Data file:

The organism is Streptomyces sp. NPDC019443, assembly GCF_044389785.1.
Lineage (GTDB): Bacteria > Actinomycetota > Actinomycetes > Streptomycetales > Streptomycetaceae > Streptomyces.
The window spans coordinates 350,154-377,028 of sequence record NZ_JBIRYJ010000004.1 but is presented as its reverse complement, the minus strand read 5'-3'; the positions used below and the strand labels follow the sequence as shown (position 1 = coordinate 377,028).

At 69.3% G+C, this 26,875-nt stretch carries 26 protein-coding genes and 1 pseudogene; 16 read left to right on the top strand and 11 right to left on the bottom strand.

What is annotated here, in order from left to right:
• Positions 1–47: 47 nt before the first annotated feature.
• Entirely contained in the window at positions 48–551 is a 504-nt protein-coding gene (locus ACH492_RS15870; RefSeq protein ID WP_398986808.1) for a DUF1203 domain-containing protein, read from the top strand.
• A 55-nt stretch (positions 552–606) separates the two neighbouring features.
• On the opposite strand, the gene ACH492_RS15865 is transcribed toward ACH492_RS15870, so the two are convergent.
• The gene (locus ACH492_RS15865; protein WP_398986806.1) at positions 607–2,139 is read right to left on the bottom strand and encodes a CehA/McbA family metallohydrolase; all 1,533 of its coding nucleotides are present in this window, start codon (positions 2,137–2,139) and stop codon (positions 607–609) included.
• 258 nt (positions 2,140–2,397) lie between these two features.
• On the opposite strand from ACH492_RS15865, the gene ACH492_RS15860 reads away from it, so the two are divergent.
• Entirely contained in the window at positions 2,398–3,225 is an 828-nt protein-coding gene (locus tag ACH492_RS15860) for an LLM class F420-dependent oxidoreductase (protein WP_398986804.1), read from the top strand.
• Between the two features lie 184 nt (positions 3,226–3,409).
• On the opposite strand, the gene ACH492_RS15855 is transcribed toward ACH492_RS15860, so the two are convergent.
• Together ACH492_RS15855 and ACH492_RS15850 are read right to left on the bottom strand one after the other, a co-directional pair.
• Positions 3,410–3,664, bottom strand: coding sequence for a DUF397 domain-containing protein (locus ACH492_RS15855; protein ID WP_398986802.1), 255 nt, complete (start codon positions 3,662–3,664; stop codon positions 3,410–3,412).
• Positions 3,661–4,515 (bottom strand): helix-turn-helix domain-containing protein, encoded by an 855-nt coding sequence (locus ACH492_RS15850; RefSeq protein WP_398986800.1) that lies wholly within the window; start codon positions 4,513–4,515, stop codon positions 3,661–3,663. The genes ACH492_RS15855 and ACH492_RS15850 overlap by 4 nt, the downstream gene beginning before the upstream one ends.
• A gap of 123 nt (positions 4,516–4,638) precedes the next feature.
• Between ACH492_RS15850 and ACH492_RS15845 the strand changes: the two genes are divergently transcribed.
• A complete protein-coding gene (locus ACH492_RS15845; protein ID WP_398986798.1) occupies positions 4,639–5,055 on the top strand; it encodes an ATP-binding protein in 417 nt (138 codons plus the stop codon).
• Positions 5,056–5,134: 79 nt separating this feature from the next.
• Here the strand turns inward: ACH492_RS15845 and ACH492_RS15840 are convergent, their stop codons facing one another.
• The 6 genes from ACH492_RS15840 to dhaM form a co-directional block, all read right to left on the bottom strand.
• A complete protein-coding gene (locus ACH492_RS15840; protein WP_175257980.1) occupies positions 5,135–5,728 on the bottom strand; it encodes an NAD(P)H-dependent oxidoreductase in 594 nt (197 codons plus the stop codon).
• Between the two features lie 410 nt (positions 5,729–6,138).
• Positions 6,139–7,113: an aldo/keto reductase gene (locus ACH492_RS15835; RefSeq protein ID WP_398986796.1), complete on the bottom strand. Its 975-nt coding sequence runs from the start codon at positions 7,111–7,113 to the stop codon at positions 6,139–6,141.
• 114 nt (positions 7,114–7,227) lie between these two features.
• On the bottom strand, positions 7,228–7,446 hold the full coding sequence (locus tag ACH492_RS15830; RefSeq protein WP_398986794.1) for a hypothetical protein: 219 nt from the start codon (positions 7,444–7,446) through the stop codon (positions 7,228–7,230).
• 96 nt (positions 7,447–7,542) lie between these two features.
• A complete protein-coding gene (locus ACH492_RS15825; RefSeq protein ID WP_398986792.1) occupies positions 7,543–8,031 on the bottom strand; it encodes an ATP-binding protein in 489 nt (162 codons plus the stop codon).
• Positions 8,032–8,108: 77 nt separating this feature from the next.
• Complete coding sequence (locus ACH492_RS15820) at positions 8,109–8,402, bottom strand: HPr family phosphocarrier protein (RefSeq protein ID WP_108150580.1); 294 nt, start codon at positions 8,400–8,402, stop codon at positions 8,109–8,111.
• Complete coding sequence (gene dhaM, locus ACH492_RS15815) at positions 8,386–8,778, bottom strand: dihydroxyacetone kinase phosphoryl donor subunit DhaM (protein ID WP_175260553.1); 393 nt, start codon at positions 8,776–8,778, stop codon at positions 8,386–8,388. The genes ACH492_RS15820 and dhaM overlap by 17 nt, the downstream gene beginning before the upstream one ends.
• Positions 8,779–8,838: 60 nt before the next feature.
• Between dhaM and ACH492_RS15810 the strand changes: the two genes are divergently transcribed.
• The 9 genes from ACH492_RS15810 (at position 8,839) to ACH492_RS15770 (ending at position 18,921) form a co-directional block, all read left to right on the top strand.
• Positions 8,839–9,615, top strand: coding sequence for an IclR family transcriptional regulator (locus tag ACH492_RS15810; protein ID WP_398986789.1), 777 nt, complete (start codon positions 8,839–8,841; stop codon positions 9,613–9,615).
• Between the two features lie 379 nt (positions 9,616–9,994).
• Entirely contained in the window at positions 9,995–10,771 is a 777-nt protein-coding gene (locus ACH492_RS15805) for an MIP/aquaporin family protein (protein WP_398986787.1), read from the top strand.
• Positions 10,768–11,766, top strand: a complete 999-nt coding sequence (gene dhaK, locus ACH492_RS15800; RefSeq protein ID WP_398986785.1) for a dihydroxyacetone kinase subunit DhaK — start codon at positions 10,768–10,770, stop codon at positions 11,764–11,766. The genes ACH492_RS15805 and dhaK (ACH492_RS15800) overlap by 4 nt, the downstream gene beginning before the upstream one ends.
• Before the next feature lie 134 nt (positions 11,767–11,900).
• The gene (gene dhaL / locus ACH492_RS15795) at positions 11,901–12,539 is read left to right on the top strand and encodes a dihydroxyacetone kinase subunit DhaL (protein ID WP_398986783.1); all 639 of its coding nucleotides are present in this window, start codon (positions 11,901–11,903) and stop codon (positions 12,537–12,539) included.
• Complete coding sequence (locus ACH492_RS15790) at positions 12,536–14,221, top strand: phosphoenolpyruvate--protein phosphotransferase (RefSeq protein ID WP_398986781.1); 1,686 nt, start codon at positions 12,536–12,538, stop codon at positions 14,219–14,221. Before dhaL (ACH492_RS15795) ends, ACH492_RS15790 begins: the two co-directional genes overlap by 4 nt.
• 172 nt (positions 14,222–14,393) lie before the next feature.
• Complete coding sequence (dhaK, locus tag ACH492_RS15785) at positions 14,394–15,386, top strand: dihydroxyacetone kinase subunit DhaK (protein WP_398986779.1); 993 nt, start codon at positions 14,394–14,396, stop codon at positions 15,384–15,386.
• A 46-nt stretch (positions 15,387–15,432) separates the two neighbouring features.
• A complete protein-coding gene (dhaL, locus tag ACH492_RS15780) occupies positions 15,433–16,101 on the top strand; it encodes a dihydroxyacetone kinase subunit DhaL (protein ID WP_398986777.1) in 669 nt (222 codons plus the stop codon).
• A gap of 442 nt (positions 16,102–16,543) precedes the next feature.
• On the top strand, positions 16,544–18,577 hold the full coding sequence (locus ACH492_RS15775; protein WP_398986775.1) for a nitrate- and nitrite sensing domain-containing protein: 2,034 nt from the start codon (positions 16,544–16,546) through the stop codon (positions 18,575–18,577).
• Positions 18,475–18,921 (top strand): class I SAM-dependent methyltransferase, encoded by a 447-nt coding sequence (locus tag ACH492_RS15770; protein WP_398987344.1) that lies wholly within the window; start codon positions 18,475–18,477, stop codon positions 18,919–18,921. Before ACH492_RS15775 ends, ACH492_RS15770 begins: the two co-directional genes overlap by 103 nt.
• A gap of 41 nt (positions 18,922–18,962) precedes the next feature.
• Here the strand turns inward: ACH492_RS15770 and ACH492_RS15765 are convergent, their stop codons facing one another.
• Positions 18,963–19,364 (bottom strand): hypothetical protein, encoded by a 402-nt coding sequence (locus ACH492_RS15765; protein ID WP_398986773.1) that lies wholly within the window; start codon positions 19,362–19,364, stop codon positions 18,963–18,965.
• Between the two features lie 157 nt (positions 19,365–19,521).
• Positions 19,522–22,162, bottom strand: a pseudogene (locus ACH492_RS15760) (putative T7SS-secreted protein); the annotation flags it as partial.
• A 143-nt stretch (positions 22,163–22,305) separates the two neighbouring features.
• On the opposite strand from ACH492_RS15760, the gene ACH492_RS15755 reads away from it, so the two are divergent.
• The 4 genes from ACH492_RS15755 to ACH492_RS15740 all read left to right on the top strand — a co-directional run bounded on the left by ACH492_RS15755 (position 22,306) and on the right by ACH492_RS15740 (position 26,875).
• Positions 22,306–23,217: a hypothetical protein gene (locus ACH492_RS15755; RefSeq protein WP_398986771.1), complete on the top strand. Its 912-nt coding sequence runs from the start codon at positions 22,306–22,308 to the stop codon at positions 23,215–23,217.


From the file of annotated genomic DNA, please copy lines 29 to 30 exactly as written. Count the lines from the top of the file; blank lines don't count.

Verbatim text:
• On the bottom strand, positions 7,228–7,446 hold the full coding sequence (locus tag ACH492_RS15830; RefSeq protein WP_398986794.1) for a hypothetical protein: 219 nt from the start codon (positions 7,444–7,446) through the stop codon (positions 7,228–7,230).
• 96 nt (positions 7,447–7,542) lie between these two features.